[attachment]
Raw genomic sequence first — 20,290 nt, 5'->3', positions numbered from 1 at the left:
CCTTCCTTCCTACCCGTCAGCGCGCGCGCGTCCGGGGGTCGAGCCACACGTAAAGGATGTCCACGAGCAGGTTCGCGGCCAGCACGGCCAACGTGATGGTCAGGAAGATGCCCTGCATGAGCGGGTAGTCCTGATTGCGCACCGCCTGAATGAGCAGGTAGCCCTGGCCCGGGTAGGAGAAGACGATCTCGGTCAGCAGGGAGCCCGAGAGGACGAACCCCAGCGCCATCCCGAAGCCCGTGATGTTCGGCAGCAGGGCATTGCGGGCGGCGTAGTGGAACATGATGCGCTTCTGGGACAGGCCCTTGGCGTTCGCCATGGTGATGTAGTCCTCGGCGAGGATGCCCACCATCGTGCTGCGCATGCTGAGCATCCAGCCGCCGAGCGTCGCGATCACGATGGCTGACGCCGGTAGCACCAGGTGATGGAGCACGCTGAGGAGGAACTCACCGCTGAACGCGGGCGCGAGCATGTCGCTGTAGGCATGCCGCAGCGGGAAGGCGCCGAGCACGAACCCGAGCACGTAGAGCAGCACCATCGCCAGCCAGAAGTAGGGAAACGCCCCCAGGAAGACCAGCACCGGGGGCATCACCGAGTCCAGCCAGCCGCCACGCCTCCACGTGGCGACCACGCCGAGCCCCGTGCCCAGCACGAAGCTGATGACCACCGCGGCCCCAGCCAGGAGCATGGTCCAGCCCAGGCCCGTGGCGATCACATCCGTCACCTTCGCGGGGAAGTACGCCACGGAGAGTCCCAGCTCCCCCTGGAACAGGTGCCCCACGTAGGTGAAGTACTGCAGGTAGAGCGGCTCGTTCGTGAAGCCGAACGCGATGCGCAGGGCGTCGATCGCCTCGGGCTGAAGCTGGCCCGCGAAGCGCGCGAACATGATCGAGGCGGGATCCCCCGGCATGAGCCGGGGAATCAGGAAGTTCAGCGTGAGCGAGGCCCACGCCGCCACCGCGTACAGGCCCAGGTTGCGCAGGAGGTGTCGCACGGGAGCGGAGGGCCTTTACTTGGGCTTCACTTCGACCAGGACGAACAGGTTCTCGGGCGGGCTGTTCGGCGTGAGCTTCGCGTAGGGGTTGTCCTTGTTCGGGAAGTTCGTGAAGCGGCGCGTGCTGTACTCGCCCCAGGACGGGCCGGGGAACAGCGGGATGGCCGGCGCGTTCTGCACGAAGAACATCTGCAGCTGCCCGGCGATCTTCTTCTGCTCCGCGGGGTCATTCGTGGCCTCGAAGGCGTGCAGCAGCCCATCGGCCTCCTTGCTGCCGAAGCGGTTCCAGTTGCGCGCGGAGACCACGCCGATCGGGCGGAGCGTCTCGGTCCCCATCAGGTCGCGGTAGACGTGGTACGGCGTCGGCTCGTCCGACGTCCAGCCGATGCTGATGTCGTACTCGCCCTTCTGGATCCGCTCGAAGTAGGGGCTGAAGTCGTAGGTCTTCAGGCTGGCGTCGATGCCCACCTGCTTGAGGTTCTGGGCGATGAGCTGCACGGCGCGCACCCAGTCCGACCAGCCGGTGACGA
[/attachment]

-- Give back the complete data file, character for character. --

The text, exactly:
Raw genomic sequence first — 20,290 nt, 5'->3', positions numbered from 1 at the left:
CCTTCCTTCCTACCCGTCAGCGCGCGCGCGTCCGGGGGTCGAGCCACACGTAAAGGATGTCCACGAGCAGGTTCGCGGCCAGCACGGCCAACGTGATGGTCAGGAAGATGCCCTGCATGAGCGGGTAGTCCTGATTGCGCACCGCCTGAATGAGCAGGTAGCCCTGGCCCGGGTAGGAGAAGACGATCTCGGTCAGCAGGGAGCCCGAGAGGACGAACCCCAGCGCCATCCCGAAGCCCGTGATGTTCGGCAGCAGGGCATTGCGGGCGGCGTAGTGGAACATGATGCGCTTCTGGGACAGGCCCTTGGCGTTCGCCATGGTGATGTAGTCCTCGGCGAGGATGCCCACCATCGTGCTGCGCATGCTGAGCATCCAGCCGCCGAGCGTCGCGATCACGATGGCTGACGCCGGTAGCACCAGGTGATGGAGCACGCTGAGGAGGAACTCACCGCTGAACGCGGGCGCGAGCATGTCGCTGTAGGCATGCCGCAGCGGGAAGGCGCCGAGCACGAACCCGAGCACGTAGAGCAGCACCATCGCCAGCCAGAAGTAGGGAAACGCCCCCAGGAAGACCAGCACCGGGGGCATCACCGAGTCCAGCCAGCCGCCACGCCTCCACGTGGCGACCACGCCGAGCCCCGTGCCCAGCACGAAGCTGATGACCACCGCGGCCCCAGCCAGGAGCATGGTCCAGCCCAGGCCCGTGGCGATCACATCCGTCACCTTCGCGGGGAAGTACGCCACGGAGAGTCCCAGCTCCCCCTGGAACAGGTGCCCCACGTAGGTGAAGTACTGCAGGTAGAGCGGCTCGTTCGTGAAGCCGAACGCGATGCGCAGGGCGTCGATCGCCTCGGGCTGAAGCTGGCCCGCGAAGCGCGCGAACATGATCGAGGCGGGATCCCCCGGCATGAGCCGGGGAATCAGGAAGTTCAGCGTGAGCGAGGCCCACGCCGCCACCGCGTACAGGCCCAGGTTGCGCAGGAGGTGTCGCACGGGAGCGGAGGGCCTTTACTTGGGCTTCACTTCGACCAGGACGAACAGGTTCTCGGGCGGGCTGTTCGGCGTGAGCTTCGCGTAGGGGTTGTCCTTGTTCGGGAAGTTCGTGAAGCGGCGCGTGCTGTACTCGCCCCAGGACGGGCCGGGGAACAGCGGGATGGCCGGCGCGTTCTGCACGAAGAACATCTGCAGCTGCCCGGCGATCTTCTTCTGCTCCGCGGGGTCATTCGTGGCCTCGAAGGCGTGCAGCAGCCCATCGGCCTCCTTGCTGCCGAAGCGGTTCCAGTTGCGCGCGGAGACCACGCCGATCGGGCGGAGCGTCTCGGTCCCCATCAGGTCGCGGTAGACGTGGTACGGCGTCGGCTCGTCCGACGTCCAGCCGATGCTGATGTCGTACTCGCCCTTCTGGATCCGCTCGAAGTAGGGGCTGAAGTCGTAGGTCTTCAGGCTGGCGTCGATGCCCACCTGCTTGAGGTTCTGGGCGATGAGCTGCACGGCGCGCACCCAGTCCGACCAGCCGGTGACGA